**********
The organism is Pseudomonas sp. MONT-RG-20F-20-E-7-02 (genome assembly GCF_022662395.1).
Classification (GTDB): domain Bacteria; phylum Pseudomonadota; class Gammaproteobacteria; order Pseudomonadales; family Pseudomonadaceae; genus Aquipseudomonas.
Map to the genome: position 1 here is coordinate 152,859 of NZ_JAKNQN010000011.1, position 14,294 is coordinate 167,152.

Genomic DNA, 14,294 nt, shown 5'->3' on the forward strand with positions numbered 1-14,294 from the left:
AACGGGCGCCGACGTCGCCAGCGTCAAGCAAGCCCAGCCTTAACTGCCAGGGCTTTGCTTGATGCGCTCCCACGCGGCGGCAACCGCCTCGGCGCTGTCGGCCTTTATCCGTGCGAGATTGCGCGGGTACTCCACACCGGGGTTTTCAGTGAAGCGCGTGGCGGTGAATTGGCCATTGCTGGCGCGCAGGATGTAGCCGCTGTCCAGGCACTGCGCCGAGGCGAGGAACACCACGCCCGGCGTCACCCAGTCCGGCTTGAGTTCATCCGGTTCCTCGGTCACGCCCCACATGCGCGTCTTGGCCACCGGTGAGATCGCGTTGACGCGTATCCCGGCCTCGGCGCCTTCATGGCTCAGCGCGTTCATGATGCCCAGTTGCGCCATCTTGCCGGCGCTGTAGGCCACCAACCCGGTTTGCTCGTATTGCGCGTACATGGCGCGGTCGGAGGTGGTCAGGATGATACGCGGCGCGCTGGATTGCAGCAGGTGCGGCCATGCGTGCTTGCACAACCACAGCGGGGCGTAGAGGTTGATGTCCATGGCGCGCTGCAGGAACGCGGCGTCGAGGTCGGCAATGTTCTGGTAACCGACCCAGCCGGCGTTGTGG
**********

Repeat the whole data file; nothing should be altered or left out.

The organism is Pseudomonas sp. MONT-RG-20F-20-E-7-02 (genome assembly GCF_022662395.1).
Classification (GTDB): domain Bacteria; phylum Pseudomonadota; class Gammaproteobacteria; order Pseudomonadales; family Pseudomonadaceae; genus Aquipseudomonas.
Map to the genome: position 1 here is coordinate 152,859 of NZ_JAKNQN010000011.1, position 14,294 is coordinate 167,152.

Genomic DNA, 14,294 nt, shown 5'->3' on the forward strand with positions numbered 1-14,294 from the left:
AACGGGCGCCGACGTCGCCAGCGTCAAGCAAGCCCAGCCTTAACTGCCAGGGCTTTGCTTGATGCGCTCCCACGCGGCGGCAACCGCCTCGGCGCTGTCGGCCTTTATCCGTGCGAGATTGCGCGGGTACTCCACACCGGGGTTTTCAGTGAAGCGCGTGGCGGTGAATTGGCCATTGCTGGCGCGCAGGATGTAGCCGCTGTCCAGGCACTGCGCCGAGGCGAGGAACACCACGCCCGGCGTCACCCAGTCCGGCTTGAGTTCATCCGGTTCCTCGGTCACGCCCCACATGCGCGTCTTGGCCACCGGTGAGATCGCGTTGACGCGTATCCCGGCCTCGGCGCCTTCATGGCTCAGCGCGTTCATGATGCCCAGTTGCGCCATCTTGCCGGCGCTGTAGGCCACCAACCCGGTTTGCTCGTATTGCGCGTACATGGCGCGGTCGGAGGTGGTCAGGATGATACGCGGCGCGCTGGATTGCAGCAGGTGCGGCCATGCGTGCTTGCACAACCACAGCGGGGCGTAGAGGTTGATGTCCATGGCGCGCTGCAGGAACGCGGCGTCGAGGTCGGCAATGTTCTGGTAACCGACCCAGCCGGCGTTGTGG